Meet Racton Man

Analysis shows famous skeleton was a 6ft Bronze Age superman
Garden Bridge: St Paul’s adds to £175m project’s troubled waters

Garden Bridge

St Paul’s adds to £175m project’s troubled waters
Stuff your own Christmas mouse ornament: An evening class in taxidermy with a festive feel

Stuff your own Christmas mouse ornament

An evening class in taxidermy with a festive feel
Joint Enterprise: The legal doctrine which critics say has caused hundreds of miscarriages of justice

Joint Enterprise

The legal doctrine which critics say has caused hundreds of miscarriages of justice
Freud and Eros: Love, Lust and Longing at the Freud Museum: Objects of Desire

Freud and Eros

Love, Lust and Longing at the Freud Museum
France's Front National and the fear of a ‘gay lobby’ around Marine Le Pen

Front National fear of ‘gay lobby’

Marine Le Pen appoints Sébastien Chenu as cultural adviser
'Enhanced interrogation techniques?' When language is distorted to hide state crimes

Robert Fisk on the CIA 'torture report'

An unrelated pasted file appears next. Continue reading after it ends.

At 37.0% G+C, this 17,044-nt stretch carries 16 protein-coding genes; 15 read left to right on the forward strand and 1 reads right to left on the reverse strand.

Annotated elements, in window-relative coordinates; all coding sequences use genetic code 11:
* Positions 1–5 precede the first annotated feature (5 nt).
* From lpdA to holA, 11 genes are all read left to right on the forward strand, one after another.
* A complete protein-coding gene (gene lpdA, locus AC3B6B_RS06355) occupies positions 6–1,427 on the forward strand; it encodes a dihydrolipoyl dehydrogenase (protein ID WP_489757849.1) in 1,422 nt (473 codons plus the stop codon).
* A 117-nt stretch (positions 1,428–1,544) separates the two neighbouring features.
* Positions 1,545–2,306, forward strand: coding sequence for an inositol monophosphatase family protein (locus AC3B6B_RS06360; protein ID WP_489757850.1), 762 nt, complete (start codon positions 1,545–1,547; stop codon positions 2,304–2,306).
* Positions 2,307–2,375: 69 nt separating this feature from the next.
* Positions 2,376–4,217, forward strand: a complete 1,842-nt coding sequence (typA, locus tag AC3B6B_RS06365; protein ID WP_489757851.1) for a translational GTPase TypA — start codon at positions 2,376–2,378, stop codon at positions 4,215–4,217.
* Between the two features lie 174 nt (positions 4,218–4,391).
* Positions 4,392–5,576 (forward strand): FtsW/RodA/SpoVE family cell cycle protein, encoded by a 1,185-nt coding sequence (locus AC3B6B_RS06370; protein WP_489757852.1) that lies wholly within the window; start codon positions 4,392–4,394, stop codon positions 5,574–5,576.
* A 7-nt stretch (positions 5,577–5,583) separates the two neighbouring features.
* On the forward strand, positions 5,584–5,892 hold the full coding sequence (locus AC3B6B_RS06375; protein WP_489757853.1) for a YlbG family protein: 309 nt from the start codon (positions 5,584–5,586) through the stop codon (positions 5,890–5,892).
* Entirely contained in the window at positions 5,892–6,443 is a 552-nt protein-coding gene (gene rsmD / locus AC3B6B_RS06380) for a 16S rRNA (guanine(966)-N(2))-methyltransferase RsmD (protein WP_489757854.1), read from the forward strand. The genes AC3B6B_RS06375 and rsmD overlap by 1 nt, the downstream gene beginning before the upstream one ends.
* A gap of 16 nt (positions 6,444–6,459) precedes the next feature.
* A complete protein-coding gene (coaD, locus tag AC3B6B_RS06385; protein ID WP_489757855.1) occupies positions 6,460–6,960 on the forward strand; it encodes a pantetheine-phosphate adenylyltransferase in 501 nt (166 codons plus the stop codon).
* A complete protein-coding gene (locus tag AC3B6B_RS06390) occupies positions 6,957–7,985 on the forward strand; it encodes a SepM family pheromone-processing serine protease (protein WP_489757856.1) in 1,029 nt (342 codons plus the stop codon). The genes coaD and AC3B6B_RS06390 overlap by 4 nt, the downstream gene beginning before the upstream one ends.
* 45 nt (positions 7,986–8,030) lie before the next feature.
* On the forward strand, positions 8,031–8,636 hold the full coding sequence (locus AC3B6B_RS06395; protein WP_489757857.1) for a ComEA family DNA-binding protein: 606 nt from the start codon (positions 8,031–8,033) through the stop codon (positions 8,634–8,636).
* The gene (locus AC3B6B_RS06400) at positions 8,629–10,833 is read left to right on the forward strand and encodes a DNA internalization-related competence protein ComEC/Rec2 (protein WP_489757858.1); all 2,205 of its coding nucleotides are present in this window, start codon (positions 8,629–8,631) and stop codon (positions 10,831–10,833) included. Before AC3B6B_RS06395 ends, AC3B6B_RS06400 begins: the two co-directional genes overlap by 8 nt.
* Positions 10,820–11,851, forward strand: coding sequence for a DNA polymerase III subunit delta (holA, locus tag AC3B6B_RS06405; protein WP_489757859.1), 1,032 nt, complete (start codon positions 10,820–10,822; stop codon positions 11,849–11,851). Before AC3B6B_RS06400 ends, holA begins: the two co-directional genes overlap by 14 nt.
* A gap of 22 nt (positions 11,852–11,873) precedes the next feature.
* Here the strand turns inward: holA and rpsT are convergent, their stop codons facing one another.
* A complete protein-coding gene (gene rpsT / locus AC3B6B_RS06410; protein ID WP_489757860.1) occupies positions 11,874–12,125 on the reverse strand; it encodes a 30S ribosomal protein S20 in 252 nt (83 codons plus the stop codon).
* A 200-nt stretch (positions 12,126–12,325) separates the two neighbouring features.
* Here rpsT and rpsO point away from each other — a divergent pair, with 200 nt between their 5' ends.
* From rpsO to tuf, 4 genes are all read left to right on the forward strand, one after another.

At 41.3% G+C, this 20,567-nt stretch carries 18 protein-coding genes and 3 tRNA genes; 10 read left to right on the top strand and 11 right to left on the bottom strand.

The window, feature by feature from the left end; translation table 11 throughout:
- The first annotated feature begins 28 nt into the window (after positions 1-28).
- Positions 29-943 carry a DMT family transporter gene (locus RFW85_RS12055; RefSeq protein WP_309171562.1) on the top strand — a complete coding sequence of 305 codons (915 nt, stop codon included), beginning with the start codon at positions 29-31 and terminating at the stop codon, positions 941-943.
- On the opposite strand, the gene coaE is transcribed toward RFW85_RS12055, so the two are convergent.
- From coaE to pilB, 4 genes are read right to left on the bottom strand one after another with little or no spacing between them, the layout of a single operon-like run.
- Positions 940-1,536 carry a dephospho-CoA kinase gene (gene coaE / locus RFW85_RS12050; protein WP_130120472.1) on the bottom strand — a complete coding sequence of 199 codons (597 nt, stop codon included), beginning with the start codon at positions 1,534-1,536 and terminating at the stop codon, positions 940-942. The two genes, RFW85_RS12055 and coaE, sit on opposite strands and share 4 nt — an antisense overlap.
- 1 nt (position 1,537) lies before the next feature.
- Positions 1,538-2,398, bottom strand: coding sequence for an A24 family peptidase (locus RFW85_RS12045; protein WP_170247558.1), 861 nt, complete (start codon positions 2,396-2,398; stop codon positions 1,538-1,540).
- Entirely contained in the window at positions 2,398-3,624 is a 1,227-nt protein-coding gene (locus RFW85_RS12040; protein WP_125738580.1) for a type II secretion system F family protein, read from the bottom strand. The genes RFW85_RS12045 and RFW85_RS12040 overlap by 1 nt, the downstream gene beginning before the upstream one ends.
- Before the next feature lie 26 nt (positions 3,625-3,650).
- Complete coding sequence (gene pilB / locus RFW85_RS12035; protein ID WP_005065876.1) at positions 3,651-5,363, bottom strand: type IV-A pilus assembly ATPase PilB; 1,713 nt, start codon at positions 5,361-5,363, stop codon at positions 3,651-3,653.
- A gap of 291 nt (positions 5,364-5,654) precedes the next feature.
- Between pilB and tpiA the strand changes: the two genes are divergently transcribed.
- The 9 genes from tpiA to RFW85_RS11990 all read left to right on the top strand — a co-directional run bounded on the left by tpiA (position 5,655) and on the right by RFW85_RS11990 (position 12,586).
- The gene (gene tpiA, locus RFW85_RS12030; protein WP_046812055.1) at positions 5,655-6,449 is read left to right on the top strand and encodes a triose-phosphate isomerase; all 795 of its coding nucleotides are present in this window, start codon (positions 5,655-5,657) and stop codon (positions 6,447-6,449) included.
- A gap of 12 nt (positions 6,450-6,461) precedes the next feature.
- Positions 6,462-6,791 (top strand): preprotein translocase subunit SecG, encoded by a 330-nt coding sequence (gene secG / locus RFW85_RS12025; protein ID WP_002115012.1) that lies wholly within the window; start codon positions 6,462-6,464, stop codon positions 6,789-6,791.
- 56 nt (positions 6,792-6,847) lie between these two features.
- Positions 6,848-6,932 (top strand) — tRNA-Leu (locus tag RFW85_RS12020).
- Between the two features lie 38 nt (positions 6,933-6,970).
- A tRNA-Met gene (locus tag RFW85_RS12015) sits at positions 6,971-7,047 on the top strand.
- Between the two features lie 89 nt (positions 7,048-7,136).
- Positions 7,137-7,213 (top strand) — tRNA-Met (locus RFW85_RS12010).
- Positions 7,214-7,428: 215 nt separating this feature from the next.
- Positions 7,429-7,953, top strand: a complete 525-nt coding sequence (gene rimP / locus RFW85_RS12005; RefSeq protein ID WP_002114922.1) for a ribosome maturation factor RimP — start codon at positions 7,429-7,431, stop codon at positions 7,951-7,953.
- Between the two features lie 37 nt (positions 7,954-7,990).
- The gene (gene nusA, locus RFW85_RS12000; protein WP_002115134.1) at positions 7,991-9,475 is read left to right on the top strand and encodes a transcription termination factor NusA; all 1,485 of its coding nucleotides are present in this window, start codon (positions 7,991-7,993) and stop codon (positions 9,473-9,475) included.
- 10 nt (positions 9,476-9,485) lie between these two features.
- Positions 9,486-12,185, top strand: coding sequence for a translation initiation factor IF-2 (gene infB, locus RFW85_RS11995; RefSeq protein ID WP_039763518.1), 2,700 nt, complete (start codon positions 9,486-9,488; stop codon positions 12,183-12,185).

Once again language is distorted in order to hide US state wrongdoing
Radio 1’s new chart host must placate the Swifties and Azaleans

Radio 1 to mediate between the Swifties and Azaleans

New chart host Clara Amfo must placate pop's fan armies
Homeless Veterans appeal: 'It's life, and not the Forces, that gets you'

Homeless Veterans appeal: 'It's life, and not the Forces, that gets you'

The head of Veterans Aid on how his charity is changing perceptions of ex-servicemen and women in need
Torture: It didn't work then, it doesn't work now

Torture: It didn't work then, it doesn't work now

Its use is always wrong and, despite CIA justifications post 9/11, the information obtained from it is invariably tainted, argues Patrick Cockburn
Rebranding Christmas: More public bodies are refusing to give the festival its name for fear of causing offence

Rebranding Christmas

More public bodies are refusing to give the festival its name for fear of causing offence. They are missing the point, and we all need to grow up
A Greek island - yours for the price of a London flat

A sun-kissed island - yours for the price of a London flat

Cash-strapped Greeks are selling off their slices of paradise
Pogues could enjoy fairytale Christmas No 1 thanks to digital streaming

Pogues could enjoy fairytale Christmas No 1 thanks to digital streaming

New system means that evergreen songs could top the festive charts
Prince of Wales: Gruff Rhys on his rock odyssey, and the trouble with independence

Prince of Wales: Gruff Rhys

He is a musician of wondrous oddity. He is on a perpetual quest to seek the lost tribes of the Welsh diaspora. Just don't ask Gruff Rhys if he's a national treasure...